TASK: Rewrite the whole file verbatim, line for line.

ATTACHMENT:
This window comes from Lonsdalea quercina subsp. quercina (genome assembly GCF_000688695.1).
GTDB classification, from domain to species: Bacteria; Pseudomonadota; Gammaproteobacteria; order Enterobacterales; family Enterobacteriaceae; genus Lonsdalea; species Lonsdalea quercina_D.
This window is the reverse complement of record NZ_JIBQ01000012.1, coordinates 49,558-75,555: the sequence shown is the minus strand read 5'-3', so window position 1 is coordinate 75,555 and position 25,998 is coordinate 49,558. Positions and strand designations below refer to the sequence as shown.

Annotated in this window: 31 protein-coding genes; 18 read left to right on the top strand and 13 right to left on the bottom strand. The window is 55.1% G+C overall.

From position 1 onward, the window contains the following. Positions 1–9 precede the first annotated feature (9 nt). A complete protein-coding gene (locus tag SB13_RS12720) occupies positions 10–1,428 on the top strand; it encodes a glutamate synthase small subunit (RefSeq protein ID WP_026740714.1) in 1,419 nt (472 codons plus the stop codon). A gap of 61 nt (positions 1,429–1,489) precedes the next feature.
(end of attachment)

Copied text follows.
This window comes from Lonsdalea quercina subsp. quercina (genome assembly GCF_000688695.1).
GTDB classification, from domain to species: Bacteria; Pseudomonadota; Gammaproteobacteria; order Enterobacterales; family Enterobacteriaceae; genus Lonsdalea; species Lonsdalea quercina_D.
This window is the reverse complement of record NZ_JIBQ01000012.1, coordinates 49,558-75,555: the sequence shown is the minus strand read 5'-3', so window position 1 is coordinate 75,555 and position 25,998 is coordinate 49,558. Positions and strand designations below refer to the sequence as shown.

Annotated in this window: 31 protein-coding genes; 18 read left to right on the top strand and 13 right to left on the bottom strand. The window is 55.1% G+C overall.

From position 1 onward, the window contains the following. Positions 1–9 precede the first annotated feature (9 nt). A complete protein-coding gene (locus tag SB13_RS12720) occupies positions 10–1,428 on the top strand; it encodes a glutamate synthase small subunit (RefSeq protein ID WP_026740714.1) in 1,419 nt (472 codons plus the stop codon). A gap of 61 nt (positions 1,429–1,489) precedes the next feature.